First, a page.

There’s something life-affirming about entering an immigrant space. That’s why, whenever I return from a long trip, I crave a stop at a local farmer’s market to shake off my jetlag and my dullness.
This morning at the Cupertino market, a pear-shaped Indian-American was covertly biting into a jujube to test its value-proposition. Two south Indian women, both shaped like a butternut squash, kvetched about finding no kenaf (gongura) leaves at the stalls.
A circuit of Chinese, Japanese, Indian, and Korean-Americans had grown roots by a stall selling vine-ripened tomatoes, flat beans, green peppers, winter melon, bitter gourd, okra, and broccoli flower.
“Where’d you get that lemon grass?” I asked of a reedy Chinese-American surveying okras. “There!” the woman snapped back, pointing to a nearby table. I was about to turn towards the lemon grass in slight irritation when I saw a smile grow in her eyes and she and I recognized, simultaneously, our common Asian heritage in which a smile must steep, even if only for two minutes, before it can be delivered.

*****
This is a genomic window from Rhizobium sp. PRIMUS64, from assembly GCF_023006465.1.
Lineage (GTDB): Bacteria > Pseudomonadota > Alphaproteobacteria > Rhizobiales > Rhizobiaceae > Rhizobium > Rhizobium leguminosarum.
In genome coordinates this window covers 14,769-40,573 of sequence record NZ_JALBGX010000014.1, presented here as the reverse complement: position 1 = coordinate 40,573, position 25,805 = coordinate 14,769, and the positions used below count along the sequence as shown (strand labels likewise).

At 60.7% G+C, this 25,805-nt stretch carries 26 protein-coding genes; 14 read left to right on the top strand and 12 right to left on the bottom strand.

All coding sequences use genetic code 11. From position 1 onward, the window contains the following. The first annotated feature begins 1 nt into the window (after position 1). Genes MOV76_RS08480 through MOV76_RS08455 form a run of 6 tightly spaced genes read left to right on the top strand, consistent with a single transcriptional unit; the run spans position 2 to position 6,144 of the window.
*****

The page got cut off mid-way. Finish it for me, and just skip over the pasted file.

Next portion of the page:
Together the two of us began colluding for attention from the stall vendor. But the array of rooted customers in front of him crackled in irritation: “Hey, wait, the line begins here!” Bags in hand, I trudged to the end of the line and awaited my turn, chafing at the rudeness of immigrant-Americans on the matter of lines. In the countries we came from there were no vertical lines, only horizontal.
Before I headed home, I stopped to buy grapes. “I want the sweetest,” I said to the vendor. He pointed to the big, purplish black things in a basket. “But these have seeds,” he said. I popped one in my mouth and bit in. The skin was thick. Grape syrup sloshed over my tongue. Sweet. Sweeter-than-honey sweet. Then I hit seed, that stuff of life.
“That’s perfectly fine, I’ll spit the seed,” I said to the young man, handing him two dollars for a pound of the blackest grapes most redolent of all immigrants, old and new.
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